Another study carried out by Li et al. looked into different properties, such as the fracture toughness and wear resistance of Bioglass 45S5. The authors loaded graphene nanoplatelets (GNP) into the glass structure through a spark plasma sintering method. Graphene was chosen because of its high specific surface area and strength, as well as its cytocompatibility and lack of interference with Bioglass 45S5's bioactivity. The composites that were created in this experiment achieved a fracture toughness of more than double the control. In addition, the tribological properties of the material were greatly improved.[25]

See also


  1. ^ a b c d e Rahaman, M (2011). "Bioactive glass in tissue engineering". Acta Biomaterialia. 7 (6): 2355–2373. doi:10.1016/j.actbio.2011.03.016. PMC 3085647. PMID 21421084.
  2. ^ a b GL0160 Data Sheet, Mo-Sci Corporation, 2020
  3. ^ M. Navarro, T. Serra,'Biomimetic mineralization of ceramics and glasses' in Biomineralization and Biomaterials, 2016
  4. ^ United States National Institutes of Health, National Library of Medicine, SENSODYNE REPAIR AND PROTECT - stannous fluoride paste.
  5. ^ a b Chen, Q.; Thompson, I.; Boccaccini, A. (2006). "45S5 Bioglass®-derived glass–ceramic scaffolds for bone tissue engineering". Biomaterials. 27 (11): 2414–2425. doi:10.1016/j.biomaterials.2005.11.025. PMID 16336997.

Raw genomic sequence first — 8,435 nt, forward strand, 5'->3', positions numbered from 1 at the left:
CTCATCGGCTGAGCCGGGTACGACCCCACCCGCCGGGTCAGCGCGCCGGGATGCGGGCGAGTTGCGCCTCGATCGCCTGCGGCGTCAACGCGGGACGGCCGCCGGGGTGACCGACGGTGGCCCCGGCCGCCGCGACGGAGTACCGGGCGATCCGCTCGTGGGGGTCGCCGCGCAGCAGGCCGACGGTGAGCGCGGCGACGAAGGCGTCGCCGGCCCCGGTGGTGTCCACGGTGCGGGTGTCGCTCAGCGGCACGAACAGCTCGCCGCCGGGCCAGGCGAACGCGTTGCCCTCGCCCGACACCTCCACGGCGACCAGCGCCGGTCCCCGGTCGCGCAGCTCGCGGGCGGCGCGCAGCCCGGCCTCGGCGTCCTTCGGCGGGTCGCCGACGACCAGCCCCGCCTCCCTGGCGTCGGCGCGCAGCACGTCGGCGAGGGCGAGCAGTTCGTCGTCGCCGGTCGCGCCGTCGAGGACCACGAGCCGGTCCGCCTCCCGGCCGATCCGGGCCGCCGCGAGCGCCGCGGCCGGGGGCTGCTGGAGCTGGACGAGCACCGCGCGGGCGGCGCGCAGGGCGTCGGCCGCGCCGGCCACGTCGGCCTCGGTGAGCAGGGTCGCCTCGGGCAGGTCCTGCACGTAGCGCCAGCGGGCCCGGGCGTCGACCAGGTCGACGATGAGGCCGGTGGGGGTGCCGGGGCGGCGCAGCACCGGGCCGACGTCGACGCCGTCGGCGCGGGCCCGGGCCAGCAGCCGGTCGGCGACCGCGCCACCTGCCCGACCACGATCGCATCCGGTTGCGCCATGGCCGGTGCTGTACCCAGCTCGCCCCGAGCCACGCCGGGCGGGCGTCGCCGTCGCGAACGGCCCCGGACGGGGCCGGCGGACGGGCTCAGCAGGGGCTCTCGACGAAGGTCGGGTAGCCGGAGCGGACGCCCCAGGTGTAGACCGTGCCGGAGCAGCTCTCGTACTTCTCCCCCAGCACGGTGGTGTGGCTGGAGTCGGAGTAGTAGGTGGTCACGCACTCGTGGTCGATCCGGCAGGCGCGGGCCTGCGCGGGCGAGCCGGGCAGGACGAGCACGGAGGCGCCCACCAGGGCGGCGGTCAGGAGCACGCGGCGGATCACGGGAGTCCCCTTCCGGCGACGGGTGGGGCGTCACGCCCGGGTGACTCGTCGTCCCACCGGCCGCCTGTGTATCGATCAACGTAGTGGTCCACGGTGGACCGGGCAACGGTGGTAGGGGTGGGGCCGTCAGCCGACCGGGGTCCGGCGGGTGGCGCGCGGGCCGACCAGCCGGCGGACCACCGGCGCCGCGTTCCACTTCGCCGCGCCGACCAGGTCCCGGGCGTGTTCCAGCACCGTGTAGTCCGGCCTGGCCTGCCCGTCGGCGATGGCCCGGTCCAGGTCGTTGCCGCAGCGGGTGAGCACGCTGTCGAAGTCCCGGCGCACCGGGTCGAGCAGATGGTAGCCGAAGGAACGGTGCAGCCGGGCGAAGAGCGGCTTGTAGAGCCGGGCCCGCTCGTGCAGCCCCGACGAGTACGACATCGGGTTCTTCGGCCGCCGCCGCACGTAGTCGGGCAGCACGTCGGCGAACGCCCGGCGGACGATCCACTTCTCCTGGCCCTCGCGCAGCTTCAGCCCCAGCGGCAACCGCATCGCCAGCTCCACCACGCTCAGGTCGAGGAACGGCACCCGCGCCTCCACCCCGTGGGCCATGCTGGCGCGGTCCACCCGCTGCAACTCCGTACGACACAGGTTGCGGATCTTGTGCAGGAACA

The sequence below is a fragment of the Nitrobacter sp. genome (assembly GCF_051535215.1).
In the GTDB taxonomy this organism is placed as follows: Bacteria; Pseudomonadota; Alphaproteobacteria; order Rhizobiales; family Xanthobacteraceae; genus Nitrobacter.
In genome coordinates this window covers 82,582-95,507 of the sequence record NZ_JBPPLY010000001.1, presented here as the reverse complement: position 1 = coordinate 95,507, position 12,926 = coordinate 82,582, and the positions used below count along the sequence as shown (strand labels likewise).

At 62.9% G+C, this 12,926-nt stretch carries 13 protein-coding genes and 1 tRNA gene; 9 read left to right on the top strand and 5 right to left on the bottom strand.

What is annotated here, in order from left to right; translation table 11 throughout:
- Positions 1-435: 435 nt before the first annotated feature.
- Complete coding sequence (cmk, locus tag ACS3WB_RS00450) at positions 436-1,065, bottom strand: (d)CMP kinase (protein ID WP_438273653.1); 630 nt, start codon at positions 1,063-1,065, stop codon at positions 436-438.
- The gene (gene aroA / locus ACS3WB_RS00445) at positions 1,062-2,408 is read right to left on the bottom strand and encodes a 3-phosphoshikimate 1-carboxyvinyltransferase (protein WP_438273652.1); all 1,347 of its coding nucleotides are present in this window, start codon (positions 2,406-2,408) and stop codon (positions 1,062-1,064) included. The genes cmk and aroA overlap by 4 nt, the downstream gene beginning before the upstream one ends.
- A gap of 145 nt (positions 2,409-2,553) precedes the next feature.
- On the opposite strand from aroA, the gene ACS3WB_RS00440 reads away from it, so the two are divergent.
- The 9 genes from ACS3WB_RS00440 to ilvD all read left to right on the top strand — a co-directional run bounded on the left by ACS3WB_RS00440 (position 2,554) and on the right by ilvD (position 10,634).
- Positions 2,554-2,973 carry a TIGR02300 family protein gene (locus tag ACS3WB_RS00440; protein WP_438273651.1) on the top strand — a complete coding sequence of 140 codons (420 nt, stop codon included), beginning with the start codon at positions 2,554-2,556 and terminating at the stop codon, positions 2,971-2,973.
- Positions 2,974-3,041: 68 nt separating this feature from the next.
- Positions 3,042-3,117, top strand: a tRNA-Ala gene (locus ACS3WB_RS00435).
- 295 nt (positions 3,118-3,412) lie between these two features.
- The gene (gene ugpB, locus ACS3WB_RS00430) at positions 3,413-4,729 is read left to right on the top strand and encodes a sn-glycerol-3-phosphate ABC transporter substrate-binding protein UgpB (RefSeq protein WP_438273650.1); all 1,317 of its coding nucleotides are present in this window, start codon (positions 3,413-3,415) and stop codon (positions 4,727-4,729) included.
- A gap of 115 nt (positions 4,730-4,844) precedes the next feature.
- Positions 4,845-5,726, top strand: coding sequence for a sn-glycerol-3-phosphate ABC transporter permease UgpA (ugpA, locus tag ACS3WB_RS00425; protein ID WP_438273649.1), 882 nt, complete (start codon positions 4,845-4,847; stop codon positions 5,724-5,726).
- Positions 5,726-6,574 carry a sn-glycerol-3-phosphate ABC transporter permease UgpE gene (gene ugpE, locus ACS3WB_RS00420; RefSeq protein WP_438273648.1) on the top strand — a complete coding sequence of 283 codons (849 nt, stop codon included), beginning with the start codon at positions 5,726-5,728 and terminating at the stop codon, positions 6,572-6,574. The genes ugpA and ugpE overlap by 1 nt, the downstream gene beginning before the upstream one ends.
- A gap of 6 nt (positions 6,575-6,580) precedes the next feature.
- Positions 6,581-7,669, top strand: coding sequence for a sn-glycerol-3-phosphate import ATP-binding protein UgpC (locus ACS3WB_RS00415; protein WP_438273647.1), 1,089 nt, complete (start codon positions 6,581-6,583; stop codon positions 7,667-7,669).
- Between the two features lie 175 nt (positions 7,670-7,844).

6. ^ a b c Jones, J.R. (2013). "Review of bioactive glass: From Hench to hybrids". Acta Biomaterialia. 9 (1): 4457–4486. doi:10.1016/j.actbio.2012.08.023. PMID 22922331.
  7. ^ a b Chakraborty, Pritam Kishore; Adhikari, Jaideep; Saha, Prosenjit (2021-01-18). "Variation of the properties of sol–gel synthesized bioactive glass 45S5 in organic and inorganic acid catalysts". Materials Advances. 2 (1): 413–425. doi:10.1039/D0MA00628A. ISSN 2633-5409.
  8. ^ a b c d e Hench, L.L. (December 2006). "The story of Bioglass". Journal of Materials Science: Materials in Medicine. 17 (11): 967–78. doi:10.1007/s10856-006-0432-z. PMID 17122907. S2CID 45386113.
  9. ^ Krishnan, Vidya; Lakshmi, T (2013-04-01). "Bioglass: A novel biocompatible innovation". Journal of Advanced Pharmaceutical Technology & Research. 4 (2): 78–83. doi:10.4103/2231-4040.111523. PMC 3696226. PMID 23833747.
  10. ^ Jones, J.R. (2013). "Review of bioactive glass: From Hench to hybrids". Acta Biomaterialia. 9 (1): 4457–4486. doi:10.1016/j.actbio.2012.08.023. PMID 22922331.
  11. ^ a b c Bakry, A.S. "Evaluation of new treatment for incipient enamel demineralization using 45S5 Bioglass". Dental Materials. 30: 341–320.